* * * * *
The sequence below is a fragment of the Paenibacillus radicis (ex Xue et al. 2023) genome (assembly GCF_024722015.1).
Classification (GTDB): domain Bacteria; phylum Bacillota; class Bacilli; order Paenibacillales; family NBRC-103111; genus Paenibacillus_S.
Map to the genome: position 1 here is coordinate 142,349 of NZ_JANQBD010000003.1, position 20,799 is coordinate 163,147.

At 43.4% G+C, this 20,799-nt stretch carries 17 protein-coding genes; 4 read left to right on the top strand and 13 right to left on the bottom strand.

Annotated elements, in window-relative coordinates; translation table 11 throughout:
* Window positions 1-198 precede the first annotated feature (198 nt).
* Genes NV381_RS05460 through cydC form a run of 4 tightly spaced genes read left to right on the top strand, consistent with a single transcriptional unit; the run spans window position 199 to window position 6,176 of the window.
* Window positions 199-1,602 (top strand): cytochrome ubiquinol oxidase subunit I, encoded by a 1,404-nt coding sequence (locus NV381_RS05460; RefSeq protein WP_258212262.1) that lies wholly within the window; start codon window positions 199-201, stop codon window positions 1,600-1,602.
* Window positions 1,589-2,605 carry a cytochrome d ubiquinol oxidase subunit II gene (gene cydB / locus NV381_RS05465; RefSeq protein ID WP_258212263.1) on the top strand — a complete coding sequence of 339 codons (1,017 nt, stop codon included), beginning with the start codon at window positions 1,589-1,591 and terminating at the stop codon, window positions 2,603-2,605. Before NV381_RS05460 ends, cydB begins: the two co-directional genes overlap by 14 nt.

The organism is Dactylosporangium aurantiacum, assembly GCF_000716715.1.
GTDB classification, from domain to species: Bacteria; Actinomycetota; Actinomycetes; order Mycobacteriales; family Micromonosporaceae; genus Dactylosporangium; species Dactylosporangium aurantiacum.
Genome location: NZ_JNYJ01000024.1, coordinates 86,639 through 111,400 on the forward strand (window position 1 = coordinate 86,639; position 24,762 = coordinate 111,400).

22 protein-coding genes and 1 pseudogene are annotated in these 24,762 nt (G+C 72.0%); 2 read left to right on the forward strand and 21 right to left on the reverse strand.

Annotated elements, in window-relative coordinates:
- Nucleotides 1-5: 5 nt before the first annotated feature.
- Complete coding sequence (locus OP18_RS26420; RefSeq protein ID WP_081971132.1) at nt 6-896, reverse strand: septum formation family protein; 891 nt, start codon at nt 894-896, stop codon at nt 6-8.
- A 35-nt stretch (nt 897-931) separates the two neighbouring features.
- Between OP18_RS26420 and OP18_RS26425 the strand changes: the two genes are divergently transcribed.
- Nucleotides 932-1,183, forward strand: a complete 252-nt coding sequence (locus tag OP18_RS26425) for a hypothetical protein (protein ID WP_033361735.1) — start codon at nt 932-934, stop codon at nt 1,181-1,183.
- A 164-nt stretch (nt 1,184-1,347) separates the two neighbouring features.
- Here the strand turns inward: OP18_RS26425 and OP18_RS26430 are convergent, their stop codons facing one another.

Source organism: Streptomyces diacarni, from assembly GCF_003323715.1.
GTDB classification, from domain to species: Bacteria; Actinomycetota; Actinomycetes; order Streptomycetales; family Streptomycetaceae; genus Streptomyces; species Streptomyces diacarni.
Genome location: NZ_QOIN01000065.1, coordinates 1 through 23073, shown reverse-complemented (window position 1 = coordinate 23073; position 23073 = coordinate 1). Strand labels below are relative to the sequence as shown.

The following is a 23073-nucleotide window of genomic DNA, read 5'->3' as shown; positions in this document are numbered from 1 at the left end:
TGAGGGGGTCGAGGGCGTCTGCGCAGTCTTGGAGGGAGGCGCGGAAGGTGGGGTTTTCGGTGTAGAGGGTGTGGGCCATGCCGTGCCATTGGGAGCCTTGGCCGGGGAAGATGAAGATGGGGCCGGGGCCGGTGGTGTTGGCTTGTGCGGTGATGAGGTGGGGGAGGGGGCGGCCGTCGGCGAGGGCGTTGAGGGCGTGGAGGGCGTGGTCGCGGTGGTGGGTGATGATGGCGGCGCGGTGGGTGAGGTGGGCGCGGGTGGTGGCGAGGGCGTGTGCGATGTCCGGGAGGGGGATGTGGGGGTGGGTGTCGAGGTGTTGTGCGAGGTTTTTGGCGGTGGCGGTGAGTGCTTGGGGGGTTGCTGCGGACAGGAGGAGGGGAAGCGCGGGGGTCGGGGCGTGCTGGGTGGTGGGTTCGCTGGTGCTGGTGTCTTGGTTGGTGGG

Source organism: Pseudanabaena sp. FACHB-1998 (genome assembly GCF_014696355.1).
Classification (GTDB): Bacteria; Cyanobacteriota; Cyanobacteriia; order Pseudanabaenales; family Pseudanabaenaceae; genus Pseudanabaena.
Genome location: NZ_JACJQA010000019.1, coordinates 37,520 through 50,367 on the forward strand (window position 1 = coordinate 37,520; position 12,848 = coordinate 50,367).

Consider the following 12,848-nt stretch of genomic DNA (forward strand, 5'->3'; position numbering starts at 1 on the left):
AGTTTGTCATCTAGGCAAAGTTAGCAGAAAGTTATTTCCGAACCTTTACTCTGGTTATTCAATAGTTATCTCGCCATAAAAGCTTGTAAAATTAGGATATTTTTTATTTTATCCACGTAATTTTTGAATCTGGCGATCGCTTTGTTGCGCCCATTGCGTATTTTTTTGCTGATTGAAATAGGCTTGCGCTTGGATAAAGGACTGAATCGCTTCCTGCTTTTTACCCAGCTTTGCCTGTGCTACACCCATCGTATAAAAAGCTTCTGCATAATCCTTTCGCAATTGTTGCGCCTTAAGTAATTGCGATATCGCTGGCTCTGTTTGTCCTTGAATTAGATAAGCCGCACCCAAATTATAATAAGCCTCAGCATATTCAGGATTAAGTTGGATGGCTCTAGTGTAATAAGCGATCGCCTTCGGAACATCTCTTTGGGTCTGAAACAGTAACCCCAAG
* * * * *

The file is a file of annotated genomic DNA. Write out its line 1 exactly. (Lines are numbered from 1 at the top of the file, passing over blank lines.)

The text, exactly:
The sequence below is a fragment of the Paenibacillus radicis (ex Xue et al. 2023) genome (assembly GCF_024722015.1).